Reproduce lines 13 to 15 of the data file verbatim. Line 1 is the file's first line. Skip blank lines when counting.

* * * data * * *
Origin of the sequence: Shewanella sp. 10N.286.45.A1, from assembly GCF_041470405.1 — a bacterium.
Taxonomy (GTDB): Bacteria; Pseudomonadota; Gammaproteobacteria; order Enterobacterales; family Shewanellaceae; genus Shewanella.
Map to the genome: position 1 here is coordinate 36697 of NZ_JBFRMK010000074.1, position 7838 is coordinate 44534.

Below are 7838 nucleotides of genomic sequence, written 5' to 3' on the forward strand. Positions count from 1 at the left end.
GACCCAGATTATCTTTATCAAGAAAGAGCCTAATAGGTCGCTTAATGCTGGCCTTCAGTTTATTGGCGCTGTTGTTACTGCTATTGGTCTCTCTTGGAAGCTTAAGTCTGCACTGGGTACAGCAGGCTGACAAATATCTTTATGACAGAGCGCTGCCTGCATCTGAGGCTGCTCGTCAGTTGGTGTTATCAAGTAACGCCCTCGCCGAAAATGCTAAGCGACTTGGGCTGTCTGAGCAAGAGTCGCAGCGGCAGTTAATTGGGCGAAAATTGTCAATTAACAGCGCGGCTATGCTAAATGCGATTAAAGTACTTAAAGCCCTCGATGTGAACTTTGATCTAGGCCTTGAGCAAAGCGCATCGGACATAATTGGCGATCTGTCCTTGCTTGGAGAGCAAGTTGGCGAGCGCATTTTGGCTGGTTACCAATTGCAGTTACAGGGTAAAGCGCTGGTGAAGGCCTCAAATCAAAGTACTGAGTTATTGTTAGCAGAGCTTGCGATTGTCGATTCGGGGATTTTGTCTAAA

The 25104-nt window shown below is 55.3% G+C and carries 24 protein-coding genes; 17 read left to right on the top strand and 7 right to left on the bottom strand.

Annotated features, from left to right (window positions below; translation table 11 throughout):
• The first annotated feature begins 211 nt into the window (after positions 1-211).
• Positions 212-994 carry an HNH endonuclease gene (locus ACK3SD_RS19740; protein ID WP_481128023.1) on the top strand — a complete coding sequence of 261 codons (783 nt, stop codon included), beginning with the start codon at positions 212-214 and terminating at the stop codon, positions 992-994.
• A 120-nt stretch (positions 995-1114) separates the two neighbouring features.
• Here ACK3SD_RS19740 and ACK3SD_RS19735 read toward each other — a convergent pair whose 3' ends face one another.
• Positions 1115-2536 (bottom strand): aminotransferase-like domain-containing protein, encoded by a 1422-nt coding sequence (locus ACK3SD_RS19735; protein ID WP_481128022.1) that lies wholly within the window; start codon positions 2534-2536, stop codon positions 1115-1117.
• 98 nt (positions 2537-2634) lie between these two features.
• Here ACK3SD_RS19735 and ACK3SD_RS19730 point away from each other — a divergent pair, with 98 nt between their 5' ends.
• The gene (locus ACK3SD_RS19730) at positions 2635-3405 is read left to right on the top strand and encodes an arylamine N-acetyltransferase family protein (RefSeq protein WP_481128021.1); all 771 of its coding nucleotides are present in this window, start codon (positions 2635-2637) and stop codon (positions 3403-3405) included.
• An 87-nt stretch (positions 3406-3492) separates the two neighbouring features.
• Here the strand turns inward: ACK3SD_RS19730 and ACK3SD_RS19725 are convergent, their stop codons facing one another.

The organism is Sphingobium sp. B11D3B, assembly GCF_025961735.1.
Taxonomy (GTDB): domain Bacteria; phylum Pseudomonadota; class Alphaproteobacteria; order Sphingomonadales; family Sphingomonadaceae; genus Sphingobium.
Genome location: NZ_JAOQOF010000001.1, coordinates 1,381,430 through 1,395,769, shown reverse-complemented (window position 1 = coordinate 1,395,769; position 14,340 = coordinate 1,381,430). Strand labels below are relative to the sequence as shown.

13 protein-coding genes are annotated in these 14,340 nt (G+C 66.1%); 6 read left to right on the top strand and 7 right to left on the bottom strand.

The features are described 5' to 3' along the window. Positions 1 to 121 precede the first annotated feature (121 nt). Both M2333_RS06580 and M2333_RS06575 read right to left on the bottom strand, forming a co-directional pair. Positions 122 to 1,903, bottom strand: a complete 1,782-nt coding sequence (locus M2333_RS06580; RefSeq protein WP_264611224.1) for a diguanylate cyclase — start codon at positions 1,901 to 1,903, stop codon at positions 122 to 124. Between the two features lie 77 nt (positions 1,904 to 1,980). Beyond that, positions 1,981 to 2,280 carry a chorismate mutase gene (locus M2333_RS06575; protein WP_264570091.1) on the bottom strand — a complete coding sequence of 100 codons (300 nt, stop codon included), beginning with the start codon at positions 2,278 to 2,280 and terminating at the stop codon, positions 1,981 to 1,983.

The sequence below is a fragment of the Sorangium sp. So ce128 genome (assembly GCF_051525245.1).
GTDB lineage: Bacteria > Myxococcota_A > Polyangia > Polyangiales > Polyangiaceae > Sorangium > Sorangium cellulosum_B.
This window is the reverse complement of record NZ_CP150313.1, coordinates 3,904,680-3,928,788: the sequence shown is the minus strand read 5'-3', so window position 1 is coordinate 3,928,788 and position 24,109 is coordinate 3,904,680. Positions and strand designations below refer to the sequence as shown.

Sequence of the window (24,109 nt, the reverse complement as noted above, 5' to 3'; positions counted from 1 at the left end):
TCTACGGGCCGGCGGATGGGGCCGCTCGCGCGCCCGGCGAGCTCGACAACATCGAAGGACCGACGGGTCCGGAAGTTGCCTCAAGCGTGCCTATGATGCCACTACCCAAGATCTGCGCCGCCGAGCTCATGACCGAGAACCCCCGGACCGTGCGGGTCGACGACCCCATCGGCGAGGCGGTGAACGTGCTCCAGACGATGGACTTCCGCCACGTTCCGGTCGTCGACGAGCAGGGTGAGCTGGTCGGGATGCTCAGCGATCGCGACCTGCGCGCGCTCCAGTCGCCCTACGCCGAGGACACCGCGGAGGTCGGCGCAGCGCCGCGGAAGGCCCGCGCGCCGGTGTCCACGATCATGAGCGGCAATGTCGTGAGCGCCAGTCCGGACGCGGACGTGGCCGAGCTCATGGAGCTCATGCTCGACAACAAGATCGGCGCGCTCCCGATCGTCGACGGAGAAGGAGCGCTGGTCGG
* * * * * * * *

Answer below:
• 98 nt (positions 2537-2634) lie between these two features.
• Here ACK3SD_RS19735 and ACK3SD_RS19730 point away from each other — a divergent pair, with 98 nt between their 5' ends.
• The gene (locus ACK3SD_RS19730) at positions 2635-3405 is read left to right on the top strand and encodes an arylamine N-acetyltransferase family protein (RefSeq protein WP_481128021.1); all 771 of its coding nucleotides are present in this window, start codon (positions 2635-2637) and stop codon (positions 3403-3405) included.